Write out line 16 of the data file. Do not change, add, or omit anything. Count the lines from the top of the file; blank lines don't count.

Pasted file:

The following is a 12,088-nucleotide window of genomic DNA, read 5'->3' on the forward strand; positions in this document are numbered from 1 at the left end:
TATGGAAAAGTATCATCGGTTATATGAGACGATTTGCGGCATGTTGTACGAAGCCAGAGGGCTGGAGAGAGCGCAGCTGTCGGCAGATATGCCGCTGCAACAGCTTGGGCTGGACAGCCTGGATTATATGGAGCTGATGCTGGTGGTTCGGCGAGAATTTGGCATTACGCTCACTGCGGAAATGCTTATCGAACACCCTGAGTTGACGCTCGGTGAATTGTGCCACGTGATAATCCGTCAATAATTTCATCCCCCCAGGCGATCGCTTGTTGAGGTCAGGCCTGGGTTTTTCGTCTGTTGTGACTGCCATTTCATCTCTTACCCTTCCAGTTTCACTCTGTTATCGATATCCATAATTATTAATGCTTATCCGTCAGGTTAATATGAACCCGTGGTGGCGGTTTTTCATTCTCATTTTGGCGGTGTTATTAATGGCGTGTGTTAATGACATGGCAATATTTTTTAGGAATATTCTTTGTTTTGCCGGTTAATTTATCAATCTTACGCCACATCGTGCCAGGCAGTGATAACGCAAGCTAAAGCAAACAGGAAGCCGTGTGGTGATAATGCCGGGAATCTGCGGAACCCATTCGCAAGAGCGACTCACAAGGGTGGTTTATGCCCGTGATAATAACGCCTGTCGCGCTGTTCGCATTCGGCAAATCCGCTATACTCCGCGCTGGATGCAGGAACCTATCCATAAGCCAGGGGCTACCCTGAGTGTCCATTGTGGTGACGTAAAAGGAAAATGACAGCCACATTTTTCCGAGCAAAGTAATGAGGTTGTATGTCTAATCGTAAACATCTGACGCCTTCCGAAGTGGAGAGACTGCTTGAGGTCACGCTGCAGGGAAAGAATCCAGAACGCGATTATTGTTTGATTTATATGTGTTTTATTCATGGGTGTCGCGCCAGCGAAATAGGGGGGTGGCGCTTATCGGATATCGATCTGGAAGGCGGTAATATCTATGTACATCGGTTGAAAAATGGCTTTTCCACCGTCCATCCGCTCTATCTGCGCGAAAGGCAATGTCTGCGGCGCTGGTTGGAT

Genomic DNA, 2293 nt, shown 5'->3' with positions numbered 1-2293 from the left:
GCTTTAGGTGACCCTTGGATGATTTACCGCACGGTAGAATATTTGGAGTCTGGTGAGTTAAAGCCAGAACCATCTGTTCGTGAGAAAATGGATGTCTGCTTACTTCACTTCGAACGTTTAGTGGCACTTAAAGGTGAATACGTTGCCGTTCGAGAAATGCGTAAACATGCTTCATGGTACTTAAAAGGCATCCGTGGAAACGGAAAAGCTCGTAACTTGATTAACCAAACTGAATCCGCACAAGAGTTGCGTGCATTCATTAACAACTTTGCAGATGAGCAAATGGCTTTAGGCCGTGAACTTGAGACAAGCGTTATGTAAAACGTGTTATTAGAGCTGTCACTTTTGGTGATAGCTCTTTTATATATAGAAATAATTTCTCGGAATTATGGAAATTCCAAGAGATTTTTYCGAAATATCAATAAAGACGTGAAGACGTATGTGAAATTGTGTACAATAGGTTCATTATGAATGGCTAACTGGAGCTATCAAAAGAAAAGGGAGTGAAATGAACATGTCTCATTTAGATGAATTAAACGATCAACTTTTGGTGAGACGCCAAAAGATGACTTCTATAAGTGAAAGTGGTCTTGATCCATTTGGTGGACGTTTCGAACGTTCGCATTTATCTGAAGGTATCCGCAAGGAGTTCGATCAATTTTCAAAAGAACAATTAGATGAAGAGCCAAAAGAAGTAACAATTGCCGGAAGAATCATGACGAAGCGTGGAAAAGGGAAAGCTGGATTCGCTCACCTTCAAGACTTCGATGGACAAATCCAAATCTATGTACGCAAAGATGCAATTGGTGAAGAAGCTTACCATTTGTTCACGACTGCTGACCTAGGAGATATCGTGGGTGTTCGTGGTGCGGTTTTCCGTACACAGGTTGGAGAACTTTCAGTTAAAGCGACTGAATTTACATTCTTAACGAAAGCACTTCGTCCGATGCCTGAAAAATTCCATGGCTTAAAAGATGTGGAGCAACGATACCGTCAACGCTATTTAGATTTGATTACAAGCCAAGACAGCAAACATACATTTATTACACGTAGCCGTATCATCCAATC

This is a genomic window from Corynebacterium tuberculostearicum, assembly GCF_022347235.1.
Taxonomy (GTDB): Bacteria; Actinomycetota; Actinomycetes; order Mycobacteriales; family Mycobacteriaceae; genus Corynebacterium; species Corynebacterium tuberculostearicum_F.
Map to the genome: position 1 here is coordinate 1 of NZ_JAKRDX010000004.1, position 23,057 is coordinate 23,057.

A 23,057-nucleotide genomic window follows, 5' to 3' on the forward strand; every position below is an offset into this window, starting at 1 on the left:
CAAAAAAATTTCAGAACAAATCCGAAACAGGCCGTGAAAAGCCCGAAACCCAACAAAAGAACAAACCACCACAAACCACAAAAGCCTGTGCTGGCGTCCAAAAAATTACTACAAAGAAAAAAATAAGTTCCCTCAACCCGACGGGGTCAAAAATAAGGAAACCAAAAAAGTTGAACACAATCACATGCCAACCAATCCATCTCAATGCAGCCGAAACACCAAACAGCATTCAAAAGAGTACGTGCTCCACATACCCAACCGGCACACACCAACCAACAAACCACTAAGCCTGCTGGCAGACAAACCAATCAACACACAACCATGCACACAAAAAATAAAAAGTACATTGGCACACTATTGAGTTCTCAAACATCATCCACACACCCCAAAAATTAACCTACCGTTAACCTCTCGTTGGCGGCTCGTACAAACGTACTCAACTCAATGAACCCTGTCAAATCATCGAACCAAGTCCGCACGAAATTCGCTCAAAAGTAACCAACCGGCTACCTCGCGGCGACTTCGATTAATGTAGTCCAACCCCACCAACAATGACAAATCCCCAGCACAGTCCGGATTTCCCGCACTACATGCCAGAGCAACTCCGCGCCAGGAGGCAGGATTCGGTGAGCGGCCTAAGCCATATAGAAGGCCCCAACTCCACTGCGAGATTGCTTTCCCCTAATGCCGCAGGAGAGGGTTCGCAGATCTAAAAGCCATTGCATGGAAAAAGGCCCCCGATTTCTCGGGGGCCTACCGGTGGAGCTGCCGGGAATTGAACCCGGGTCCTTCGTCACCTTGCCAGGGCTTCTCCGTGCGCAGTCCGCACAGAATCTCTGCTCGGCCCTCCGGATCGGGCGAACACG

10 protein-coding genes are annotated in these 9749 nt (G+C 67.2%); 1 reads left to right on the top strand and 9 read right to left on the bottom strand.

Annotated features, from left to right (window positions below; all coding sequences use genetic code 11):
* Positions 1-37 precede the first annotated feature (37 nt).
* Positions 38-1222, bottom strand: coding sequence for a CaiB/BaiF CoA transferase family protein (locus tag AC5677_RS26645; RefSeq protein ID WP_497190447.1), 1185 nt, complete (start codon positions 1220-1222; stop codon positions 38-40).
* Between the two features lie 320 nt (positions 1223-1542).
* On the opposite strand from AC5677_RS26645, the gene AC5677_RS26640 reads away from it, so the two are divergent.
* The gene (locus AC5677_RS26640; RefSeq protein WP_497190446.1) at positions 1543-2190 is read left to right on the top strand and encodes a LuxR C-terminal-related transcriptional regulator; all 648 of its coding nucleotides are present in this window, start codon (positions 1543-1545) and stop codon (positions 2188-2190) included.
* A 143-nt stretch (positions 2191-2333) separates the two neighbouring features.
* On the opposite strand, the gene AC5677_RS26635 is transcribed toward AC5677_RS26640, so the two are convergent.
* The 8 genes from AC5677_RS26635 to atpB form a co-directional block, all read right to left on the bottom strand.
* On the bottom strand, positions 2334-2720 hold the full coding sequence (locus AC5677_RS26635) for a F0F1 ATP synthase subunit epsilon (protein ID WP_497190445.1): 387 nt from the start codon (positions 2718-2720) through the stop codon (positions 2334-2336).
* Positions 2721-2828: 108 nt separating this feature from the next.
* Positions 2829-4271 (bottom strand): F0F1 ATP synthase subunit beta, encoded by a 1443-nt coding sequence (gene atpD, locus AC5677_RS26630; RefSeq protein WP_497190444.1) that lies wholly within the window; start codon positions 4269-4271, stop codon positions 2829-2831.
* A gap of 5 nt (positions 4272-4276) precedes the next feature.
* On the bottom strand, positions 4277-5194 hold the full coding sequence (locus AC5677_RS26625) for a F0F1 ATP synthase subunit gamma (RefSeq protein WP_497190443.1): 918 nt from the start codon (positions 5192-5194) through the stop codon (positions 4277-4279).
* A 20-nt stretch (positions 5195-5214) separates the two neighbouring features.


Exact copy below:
* The gene (locus AC5677_RS26640; RefSeq protein WP_497190446.1) at positions 1543-2190 is read left to right on the top strand and encodes a LuxR C-terminal-related transcriptional regulator; all 648 of its coding nucleotides are present in this window, start codon (positions 1543-1545) and stop codon (positions 2188-2190) included.